If you have bad wrists, you can try fists instead of palms, and you can hold the plank on your lower arms (keeping the elbows in a straight line below the shoulders and lower arms and palms parallel to your body). You can also go on your knees, forming a straight line from your head to your knees.
What a push-up is supposed to do: Push-ups strengthen the chest, core, glutes, quads, shoulders, and arms.
Common mistakes people make when performing push-ups:
Not maintaining a straight spine
Jutting your head forward
Lifting your hips too high
Arching your back
Hiking your hips up
Letting your hips sink down
The right way to do a push-up: “A push-up is essentially a moving plank,” says Grimaud. “You want the body to move as one unit.” The big difference between a plank and a push-up is hand placement. In a plank, your palms are in a straight line directly below your shoulders, but in a push-up, your hands come out wider than your shoulders.
Set yourself up for a plank, but make sure your arms are positioned slightly wider. Engage your core, glutes, and quads, and bend your arms to move your elbows out to the side (perpendicular to your body) at a 45-degree angle and allow your body to descend towards the floor. Return to start, with control, by extending your arms and squeezing your chest. Repeat 12-20 times, depending on how accessible this exercise is to you.
“If you can't do 12 reps with safe form, finish the rest of your reps by modifying this exercise on your knees,” says Grimaud. And if one push-up is too challenging with this form, drop to your knees from the start.
What they’re supposed to accomplish: “Lunges work your core, hamstrings, inner thigh, glutes, quads and hips,” says Vancouver, Canada-based ACE certified Personal Trainer Monica Straith.
They can also help you develop endurance and lower body strength. Plus, they’re great for beginners and experts alike, because there are many modifications and advanced forms, she adds.
Common mistakes people make when performing lunges:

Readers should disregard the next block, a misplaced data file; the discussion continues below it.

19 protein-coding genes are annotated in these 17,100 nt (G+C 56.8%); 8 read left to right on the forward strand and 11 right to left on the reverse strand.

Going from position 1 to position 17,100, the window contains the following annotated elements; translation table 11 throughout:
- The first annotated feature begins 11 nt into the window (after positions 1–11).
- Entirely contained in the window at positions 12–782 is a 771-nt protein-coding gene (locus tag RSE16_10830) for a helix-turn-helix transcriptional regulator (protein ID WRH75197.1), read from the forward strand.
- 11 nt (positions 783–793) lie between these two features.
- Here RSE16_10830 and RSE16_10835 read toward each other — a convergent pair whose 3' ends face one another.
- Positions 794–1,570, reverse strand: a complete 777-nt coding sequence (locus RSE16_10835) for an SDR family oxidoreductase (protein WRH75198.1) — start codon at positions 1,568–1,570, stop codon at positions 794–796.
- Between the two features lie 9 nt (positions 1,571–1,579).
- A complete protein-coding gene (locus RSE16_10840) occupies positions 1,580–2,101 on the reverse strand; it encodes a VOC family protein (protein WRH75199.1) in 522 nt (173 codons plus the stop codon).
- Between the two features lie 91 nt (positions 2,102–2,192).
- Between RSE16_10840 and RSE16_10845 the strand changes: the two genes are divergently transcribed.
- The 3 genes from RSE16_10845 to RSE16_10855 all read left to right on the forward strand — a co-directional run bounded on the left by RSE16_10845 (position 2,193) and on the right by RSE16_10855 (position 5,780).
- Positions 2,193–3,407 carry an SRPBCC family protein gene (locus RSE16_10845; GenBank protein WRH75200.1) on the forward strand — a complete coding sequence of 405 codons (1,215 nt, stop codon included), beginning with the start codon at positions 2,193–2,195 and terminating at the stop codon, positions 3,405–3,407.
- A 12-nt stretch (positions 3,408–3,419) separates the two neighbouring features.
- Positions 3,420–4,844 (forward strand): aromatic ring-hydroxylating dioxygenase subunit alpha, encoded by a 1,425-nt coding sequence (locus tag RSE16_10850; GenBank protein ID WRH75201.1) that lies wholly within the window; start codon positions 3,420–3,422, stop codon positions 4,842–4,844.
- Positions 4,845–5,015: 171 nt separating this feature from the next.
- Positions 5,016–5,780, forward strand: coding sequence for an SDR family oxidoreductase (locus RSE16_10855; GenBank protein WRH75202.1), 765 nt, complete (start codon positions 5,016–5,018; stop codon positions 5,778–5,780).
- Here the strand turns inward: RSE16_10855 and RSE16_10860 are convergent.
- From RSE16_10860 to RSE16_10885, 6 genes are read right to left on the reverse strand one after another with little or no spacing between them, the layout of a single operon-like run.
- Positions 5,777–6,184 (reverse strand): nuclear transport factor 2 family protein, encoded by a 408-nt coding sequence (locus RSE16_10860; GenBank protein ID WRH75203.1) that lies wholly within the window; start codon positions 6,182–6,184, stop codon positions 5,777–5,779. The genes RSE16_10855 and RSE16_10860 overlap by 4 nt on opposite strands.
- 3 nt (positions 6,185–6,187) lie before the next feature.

Too narrow of a stance
Dropping your upper body forward
Rounding your back
Using too much weight
The Right Way to Do a Lunge: Step forward with one leg and lower your hips until both of your knees are bent at a 90 degree angle, says Straith. “Be sure to keep your front knee over the top of your front ankle (slightly over is actually okay).” Come back up to your starting position all while keeping equal weight in both of your heels.
Alternatively, you can step backwards, about two feet, keeping your hips facing forward while your back toe touches the floor. Once your back toe touches the floor, descend your hips towards the floor until your back knee hovers just above the floor. To return to the starting position, press up through your back foot.
You can perform the lunge with or without weights — dumbbells in each hand or a weighted bar balanced on your shoulders. “If your form starts to suffer, that’s when you know you’re using too much weight,” says Straith.
What it's supposed to accomplish: “A proper crunch works both your rectus abdominis (the muscle running from your rib cage to your pelvis) and your transverse abdominal muscle (a muscle that lies underneath your rectus abdominis and helps to stabilize your spine as well as assist in breathing),” says Straith.
Common mistakes people make when performing crunches:
Using your hands to pull your head
Curving your neck
Arching your back off the floor
The Right Way to Do a Crunch: Lie on the floor, on your back, with your knees bent and your heels touching the floor. Place your hands behind your head, ideally under your neck, or on your thighs. Looking at a spot on the ceiling behind your head (to help keep your neck straight) contract your abdominal muscles and press your lower back into the floor as you lift your head, neck, and shoulders off the floor. Hold for one second. Then release downwards, with control. Repeat 15-30 times.
About the Author
Katherine Schreiber is a contributor to the Public Goods Blog, a publication about health, sustainability and people making an impact. Check it out for a wide range of topics: everything from the anti-fluoride movement and upcycling to product reviews and food.